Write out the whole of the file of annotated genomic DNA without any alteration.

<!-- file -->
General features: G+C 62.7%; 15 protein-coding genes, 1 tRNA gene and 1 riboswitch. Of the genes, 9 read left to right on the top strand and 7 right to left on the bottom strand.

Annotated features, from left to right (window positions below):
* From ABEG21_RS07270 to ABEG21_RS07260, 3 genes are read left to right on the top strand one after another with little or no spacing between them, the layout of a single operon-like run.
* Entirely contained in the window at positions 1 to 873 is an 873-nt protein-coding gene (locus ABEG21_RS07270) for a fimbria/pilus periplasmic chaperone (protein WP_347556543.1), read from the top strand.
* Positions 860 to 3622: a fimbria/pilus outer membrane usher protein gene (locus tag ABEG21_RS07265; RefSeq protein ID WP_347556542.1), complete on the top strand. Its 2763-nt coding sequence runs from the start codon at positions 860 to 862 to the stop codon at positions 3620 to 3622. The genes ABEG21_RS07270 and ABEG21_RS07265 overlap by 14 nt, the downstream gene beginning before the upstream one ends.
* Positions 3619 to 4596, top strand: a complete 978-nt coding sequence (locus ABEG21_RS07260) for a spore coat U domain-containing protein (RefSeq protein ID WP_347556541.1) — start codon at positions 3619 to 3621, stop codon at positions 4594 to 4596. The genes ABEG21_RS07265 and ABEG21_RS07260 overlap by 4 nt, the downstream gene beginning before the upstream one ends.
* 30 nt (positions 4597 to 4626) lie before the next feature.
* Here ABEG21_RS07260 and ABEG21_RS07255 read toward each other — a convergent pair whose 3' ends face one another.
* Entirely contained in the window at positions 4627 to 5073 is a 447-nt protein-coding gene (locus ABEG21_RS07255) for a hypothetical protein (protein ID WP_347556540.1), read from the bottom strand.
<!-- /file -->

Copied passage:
General features: G+C 62.7%; 15 protein-coding genes, 1 tRNA gene and 1 riboswitch. Of the genes, 9 read left to right on the top strand and 7 right to left on the bottom strand.

Annotated features, from left to right (window positions below):
* From ABEG21_RS07270 to ABEG21_RS07260, 3 genes are read left to right on the top strand one after another with little or no spacing between them, the layout of a single operon-like run.
* Entirely contained in the window at positions 1 to 873 is an 873-nt protein-coding gene (locus ABEG21_RS07270) for a fimbria/pilus periplasmic chaperone (protein WP_347556543.1), read from the top strand.
* Positions 860 to 3622: a fimbria/pilus outer membrane usher protein gene (locus tag ABEG21_RS07265; RefSeq protein ID WP_347556542.1), complete on the top strand. Its 2763-nt coding sequence runs from the start codon at positions 860 to 862 to the stop codon at positions 3620 to 3622. The genes ABEG21_RS07270 and ABEG21_RS07265 overlap by 14 nt, the downstream gene beginning before the upstream one ends.
* Positions 3619 to 4596, top strand: a complete 978-nt coding sequence (locus ABEG21_RS07260) for a spore coat U domain-containing protein (RefSeq protein ID WP_347556541.1) — start codon at positions 3619 to 3621, stop codon at positions 4594 to 4596. The genes ABEG21_RS07265 and ABEG21_RS07260 overlap by 4 nt, the downstream gene beginning before the upstream one ends.
* 30 nt (positions 4597 to 4626) lie before the next feature.
* Here ABEG21_RS07260 and ABEG21_RS07255 read toward each other — a convergent pair whose 3' ends face one another.
* Entirely contained in the window at positions 4627 to 5073 is a 447-nt protein-coding gene (locus ABEG21_RS07255) for a hypothetical protein (protein ID WP_347556540.1), read from the bottom strand.